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Spies to use Twitter as crystal ball

S ource: Nature

US intelligence agency aims to forecast unrest by reading the runes of social media.

Sharon Weinberger

It is every government’s dream: a system that can predict future events such as riots, political upheavals and the outbreak of wars. Last week, a collection of academics and private businesses was scrambling to meet the deadline for proposals for research aiming to do just that.

The Intelligence Advanced Research Projects Activity (IARPA), a research arm of the US intelligence community, is sponsoring the work under the Open Source Indicators (OSI) programme. The three-year project, with an unspecified budget, is designed to gather digital data from a range of sources, from traffic webcams to television to Twitter. The goal, according to IARPA, is to provide the intelligence community with predictions of social and political events that can “beat the news”.

Initially, the OSI project will focus on Latin America, which has abundant publicly available data and offers a convenient test bed for researchers’ models. Those models will build on strategies that have already shown promise for predicting disease outbreaks and consumer behaviour, and which are becoming increasingly popular with US national security agencies (see Nature 471, 566–568; 2011).

Indeed, the OSI project is one of many being sponsored by the US national security community, which seeks to meld mathematics, computer science and economics with the social sciences, creating a new field of social and political forecasting that has often been compared to Isaac Asimov’s concept of ‘psychohistory’.

“Just because data are available doesn’t make them good, or the key to the kingdom.”

At the Center for Collective Intelligence at the Massachusetts Institute of Technology in Cambridge, computer scientist Peter Gloor has been working with colleagues to build models that can predict consumer behaviour, such as ticket sales for Hollywood films, using a range of online sources including social media. “We’re up to 90% accuracy” for predicting box-office returns, says Gloor, who is part of a team applying for OSI funding.

John Brownstein, an epidemiologist at Harvard Medical School in Boston, Massachusetts, is working with a group that analyses international news sources, government data and social media to provide an early warning of disease outbreaks. He is also applying to work on the IARPA project. “In many cases, what we are searching for are patterns of activity that would not only apply to disease events but to conflicts, environmental disasters and other forms of social disruption,” he says.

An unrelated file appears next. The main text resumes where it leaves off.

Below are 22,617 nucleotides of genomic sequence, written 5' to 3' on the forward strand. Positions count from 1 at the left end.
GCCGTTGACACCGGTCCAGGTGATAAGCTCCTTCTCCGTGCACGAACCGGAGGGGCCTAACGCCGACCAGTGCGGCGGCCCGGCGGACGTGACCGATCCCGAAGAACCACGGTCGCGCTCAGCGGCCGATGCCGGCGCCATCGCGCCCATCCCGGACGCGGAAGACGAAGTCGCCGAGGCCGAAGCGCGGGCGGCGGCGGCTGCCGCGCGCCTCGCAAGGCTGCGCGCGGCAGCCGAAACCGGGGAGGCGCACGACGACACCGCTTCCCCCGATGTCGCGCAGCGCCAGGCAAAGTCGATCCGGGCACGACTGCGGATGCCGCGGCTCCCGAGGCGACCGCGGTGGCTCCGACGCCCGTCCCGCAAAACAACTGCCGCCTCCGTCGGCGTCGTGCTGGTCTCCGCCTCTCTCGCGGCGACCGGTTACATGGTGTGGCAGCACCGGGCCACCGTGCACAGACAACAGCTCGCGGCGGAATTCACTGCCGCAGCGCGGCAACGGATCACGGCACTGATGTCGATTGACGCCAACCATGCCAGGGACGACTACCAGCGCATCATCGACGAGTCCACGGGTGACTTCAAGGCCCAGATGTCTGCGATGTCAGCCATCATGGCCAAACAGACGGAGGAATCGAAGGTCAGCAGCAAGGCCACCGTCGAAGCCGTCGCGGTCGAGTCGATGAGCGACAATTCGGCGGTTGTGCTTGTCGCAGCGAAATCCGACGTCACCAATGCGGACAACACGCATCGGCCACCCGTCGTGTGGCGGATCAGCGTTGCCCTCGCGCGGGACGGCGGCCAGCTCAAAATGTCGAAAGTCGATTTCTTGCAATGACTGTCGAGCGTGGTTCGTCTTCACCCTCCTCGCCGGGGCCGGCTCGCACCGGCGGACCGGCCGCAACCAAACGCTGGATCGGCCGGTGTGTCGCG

However, there is disagreement about how effective such biosurveillance programmes have been. Picking up hints of an H1N1 outbreak is less useful if it is swamped by false alarms, says James Wilson, a medical doctor and the co-founder of Ascel Bio in New York. “There is a huge difference between a computer harvesting data and beginning to move communications so that people begin to contemplate action,” says Wilson, whose company is applying for OSI funding.

Data crunching

The approach is nevertheless catching on in the financial sector. Christopher Ahlberg, the chief executive of Recorded Future in Boston, also applying to the OSI project, says his company has proprietary software that can crunch through 300,000 sources an hour for clues to future stock movements. The company has already received investment from In-Q-Tel, a venture-capital firm in Arlington, Virginia, founded by the US Central Intelligence Agency, and is mining online data sources, such as Twitter, in an effort to predict cyber attacks and developments in the ongoing ‘Occupy Wall Street’ protests.

There is already plenty of published literature on predicting stock market volatility based on open sources, says Kalev Leetaru, a computer scientist at the University of Illinois at Urbana-Champaign. But that’s a long way from being able to predict a riot next Wednesday. Leetaru, who is also part of a team applying to be part of the OSI project, says he asked IARPA whether it would consider a broader approach that involved predicting trends, such as the Arab Spring movement, rather than focusing on specific events (see Naturehttp://dx.doi.org/10.1038/news.2011.532; 2011). The answer, he says, was “no”.

“In my mind,” Leetaru says,”this would be akin to the National Institutes of Health announcing it was terminating all funding for work on cancer drugs that targeted individual cancers or that slowed cancer down, and instead announcing that they would only fund a single miracle pill that you take and your cancer is cured the next morning.”

 

Robert Albro, an anthropologist at American University in Washington DC, and an expert in Latin American social movements, believes that IARPA is mistakenly presuming that social media will provide high-quality data. “Just because data are available doesn’t make them good, or the key to the kingdom,” he says.

A bigger question is whether models used to measure consumer preferences and disease outbreaks are applicable to the complex world of social change and political events. Albro says that such models make faulty assumptions about what motivates humans, and he worries “that companies concerned about consumer behaviour are now driving how IARPA thinks. That’s a leap of faith.”

 

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